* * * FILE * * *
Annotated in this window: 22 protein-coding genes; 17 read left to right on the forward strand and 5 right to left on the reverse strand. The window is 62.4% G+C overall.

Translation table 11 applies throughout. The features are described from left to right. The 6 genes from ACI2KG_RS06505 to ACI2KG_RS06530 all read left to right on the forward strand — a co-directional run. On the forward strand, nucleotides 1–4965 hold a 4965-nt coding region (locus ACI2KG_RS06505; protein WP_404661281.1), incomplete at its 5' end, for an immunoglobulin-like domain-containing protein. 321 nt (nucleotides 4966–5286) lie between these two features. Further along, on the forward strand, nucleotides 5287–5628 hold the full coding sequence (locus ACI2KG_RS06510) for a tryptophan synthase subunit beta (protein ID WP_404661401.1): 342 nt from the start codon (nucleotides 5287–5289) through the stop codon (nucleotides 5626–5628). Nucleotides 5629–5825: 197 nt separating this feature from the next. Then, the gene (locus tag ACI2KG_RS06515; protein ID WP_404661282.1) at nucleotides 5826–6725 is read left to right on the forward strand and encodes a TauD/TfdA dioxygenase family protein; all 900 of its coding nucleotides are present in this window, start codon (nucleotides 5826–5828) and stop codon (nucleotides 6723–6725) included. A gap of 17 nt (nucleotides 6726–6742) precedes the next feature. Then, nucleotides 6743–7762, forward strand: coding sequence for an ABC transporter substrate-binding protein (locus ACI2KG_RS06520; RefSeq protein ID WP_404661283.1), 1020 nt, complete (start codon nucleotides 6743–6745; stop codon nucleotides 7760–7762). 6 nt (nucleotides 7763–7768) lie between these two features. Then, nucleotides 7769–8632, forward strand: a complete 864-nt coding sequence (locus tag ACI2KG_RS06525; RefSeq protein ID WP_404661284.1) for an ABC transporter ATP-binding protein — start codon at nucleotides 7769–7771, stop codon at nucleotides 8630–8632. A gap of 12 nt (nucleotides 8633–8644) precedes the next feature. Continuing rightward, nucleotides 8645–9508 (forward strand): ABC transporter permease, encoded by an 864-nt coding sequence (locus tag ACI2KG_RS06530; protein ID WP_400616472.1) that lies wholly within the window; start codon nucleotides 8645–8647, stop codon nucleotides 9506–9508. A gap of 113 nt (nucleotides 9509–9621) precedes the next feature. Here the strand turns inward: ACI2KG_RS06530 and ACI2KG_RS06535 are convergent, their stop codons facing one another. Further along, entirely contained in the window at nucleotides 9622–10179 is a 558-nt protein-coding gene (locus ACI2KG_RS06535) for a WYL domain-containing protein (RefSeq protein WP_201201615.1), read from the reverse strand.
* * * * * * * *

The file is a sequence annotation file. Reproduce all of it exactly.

Annotated in this window: 22 protein-coding genes; 17 read left to right on the forward strand and 5 right to left on the reverse strand. The window is 62.4% G+C overall.

Translation table 11 applies throughout. The features are described from left to right. The 6 genes from ACI2KG_RS06505 to ACI2KG_RS06530 all read left to right on the forward strand — a co-directional run. On the forward strand, nucleotides 1–4965 hold a 4965-nt coding region (locus ACI2KG_RS06505; protein WP_404661281.1), incomplete at its 5' end, for an immunoglobulin-like domain-containing protein. 321 nt (nucleotides 4966–5286) lie between these two features. Further along, on the forward strand, nucleotides 5287–5628 hold the full coding sequence (locus ACI2KG_RS06510) for a tryptophan synthase subunit beta (protein ID WP_404661401.1): 342 nt from the start codon (nucleotides 5287–5289) through the stop codon (nucleotides 5626–5628). Nucleotides 5629–5825: 197 nt separating this feature from the next. Then, the gene (locus tag ACI2KG_RS06515; protein ID WP_404661282.1) at nucleotides 5826–6725 is read left to right on the forward strand and encodes a TauD/TfdA dioxygenase family protein; all 900 of its coding nucleotides are present in this window, start codon (nucleotides 5826–5828) and stop codon (nucleotides 6723–6725) included. A gap of 17 nt (nucleotides 6726–6742) precedes the next feature. Then, nucleotides 6743–7762, forward strand: coding sequence for an ABC transporter substrate-binding protein (locus ACI2KG_RS06520; RefSeq protein ID WP_404661283.1), 1020 nt, complete (start codon nucleotides 6743–6745; stop codon nucleotides 7760–7762). 6 nt (nucleotides 7763–7768) lie between these two features. Then, nucleotides 7769–8632, forward strand: a complete 864-nt coding sequence (locus tag ACI2KG_RS06525; RefSeq protein ID WP_404661284.1) for an ABC transporter ATP-binding protein — start codon at nucleotides 7769–7771, stop codon at nucleotides 8630–8632. A gap of 12 nt (nucleotides 8633–8644) precedes the next feature. Continuing rightward, nucleotides 8645–9508 (forward strand): ABC transporter permease, encoded by an 864-nt coding sequence (locus tag ACI2KG_RS06530; protein ID WP_400616472.1) that lies wholly within the window; start codon nucleotides 8645–8647, stop codon nucleotides 9506–9508. A gap of 113 nt (nucleotides 9509–9621) precedes the next feature. Here the strand turns inward: ACI2KG_RS06530 and ACI2KG_RS06535 are convergent, their stop codons facing one another. Further along, entirely contained in the window at nucleotides 9622–10179 is a 558-nt protein-coding gene (locus ACI2KG_RS06535) for a WYL domain-containing protein (RefSeq protein WP_201201615.1), read from the reverse strand.